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buying the first bike(5 posts)

buying the first bikelilgeerts72
Dec 9, 2001 9:53 PM
i have been looking around at bikes for a few months now, but i don't have any experience to draw from. i am looking at road, because that is what is in my price range and i will be training and competing on this bike. the three bikes i was looking at were the trek 1200, cannondale r400, and giant ocr 2. my lbs has been leaning me towards the giant because it has a better frame than trek, its cheaper than cannondale, and the compact frame is supposed to make me more aero. i just researched the 2002 model, it is upgraded to tiagra components instead of the sora on the 2001 at my lbs. is it worth getting the 2002 for the better components, or saving the 100 bucks and getting the 2001. also, since i am a first timer, i need to buy shoes to train and compete in, so if you have any suggestions i am all ears. thanks.
re: buying the first bikebrider
Dec 10, 2001 10:13 AM
Go with the best frame in the package that fits. The reason for fit is that the bike will feel better, and you will want to ride it more (or avoid it less, as the case may be). Parts can be upgraded as needed (as they break/wear out or as you find the desire). These parts can be swapped over to a new frame when the time arises.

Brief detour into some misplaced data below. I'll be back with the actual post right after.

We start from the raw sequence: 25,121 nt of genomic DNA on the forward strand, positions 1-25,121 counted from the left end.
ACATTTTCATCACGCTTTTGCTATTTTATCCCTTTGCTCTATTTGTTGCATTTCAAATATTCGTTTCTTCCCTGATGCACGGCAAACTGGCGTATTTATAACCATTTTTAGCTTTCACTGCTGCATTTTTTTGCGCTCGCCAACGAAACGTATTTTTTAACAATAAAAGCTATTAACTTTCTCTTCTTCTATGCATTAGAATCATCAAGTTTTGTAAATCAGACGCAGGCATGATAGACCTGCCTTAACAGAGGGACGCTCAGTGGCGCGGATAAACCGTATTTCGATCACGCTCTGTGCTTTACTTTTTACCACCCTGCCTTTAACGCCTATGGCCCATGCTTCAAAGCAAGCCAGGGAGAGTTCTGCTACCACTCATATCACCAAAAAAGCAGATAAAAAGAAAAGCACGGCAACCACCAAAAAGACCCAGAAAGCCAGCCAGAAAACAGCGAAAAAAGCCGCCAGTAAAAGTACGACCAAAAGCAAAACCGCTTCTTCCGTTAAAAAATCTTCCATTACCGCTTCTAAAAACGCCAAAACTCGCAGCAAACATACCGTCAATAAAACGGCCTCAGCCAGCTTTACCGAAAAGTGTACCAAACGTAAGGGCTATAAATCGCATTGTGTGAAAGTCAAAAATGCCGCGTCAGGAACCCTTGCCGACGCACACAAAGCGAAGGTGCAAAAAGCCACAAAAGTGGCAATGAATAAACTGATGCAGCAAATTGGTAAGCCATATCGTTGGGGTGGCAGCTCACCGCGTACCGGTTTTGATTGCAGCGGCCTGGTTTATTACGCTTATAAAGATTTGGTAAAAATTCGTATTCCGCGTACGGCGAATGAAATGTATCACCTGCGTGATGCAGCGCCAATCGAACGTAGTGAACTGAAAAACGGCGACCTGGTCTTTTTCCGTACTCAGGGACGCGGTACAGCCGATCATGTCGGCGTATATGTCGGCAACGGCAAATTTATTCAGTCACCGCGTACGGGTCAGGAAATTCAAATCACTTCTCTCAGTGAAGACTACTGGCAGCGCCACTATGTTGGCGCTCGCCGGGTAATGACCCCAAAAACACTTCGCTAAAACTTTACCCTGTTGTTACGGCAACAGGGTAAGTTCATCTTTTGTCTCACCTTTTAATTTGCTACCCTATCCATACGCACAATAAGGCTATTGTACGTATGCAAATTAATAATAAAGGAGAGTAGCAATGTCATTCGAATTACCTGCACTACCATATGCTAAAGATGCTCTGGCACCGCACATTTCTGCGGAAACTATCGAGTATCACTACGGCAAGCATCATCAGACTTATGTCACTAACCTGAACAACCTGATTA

re: Buying a first bikeMarlon
Dec 12, 2001 11:29 AM
I also have a friend who's also getting into duathlons/triathlons and perhaps a bit of road racing.

If you're crimped for cash, go used. If you want brand new, at the pricepoint that you've implied with those 3 bikes, go with anything with Tiagra - it'll last longer than Sora, you have one more cog in the rear for fine-tuning your shifting, shifting performance is slightly better, and Tiagra's a fairly significant step up as you can actually shift when you're in the drops - you can't with Sora. Mind you, it's not that critical in triathlon, as you'll be spending most of your time on your aerobars anyways, but for training, group rides, and even some road racing, Tiagra will be the better way to go. As well, you're getting almost the full Tiagra group for $100, so I figure it's worth it, especially if you're crimped for cash.

Your LBS is right in that the giant has the better geometry for triathletes - because it's more adjustable, if you get the right size, you can fine-tweak your aerodynamic position on the bike. But if your LBS says the frame is more aero than other frames, I'd be inclined to take it with a grain of salt; the aerodynamics of a frame don't really affect your riding unless you're at a pro level.

I'd say be sure to re-examine your choices for a bike: Cannondale has an excellent frame (CAAD 3), and while the components aren't that great, if you can live with Sora for a year or two, when you upgrade, you'll be able to just get good parts for the bike rather than buying a new replacement bike. Giant is probably the cheapest, and yes, it offers more adjustibility with its frame, but bear in mind the limited 5 year warranty, which also doesn't cover racing or training for races. Trek probably has the worst frame of the three, but the frame itself isn't that bad, and the warranty is lifetime and covers normal usage, including what a bike is made for: racing and training. My friend's getting a Trek 1200, by the way.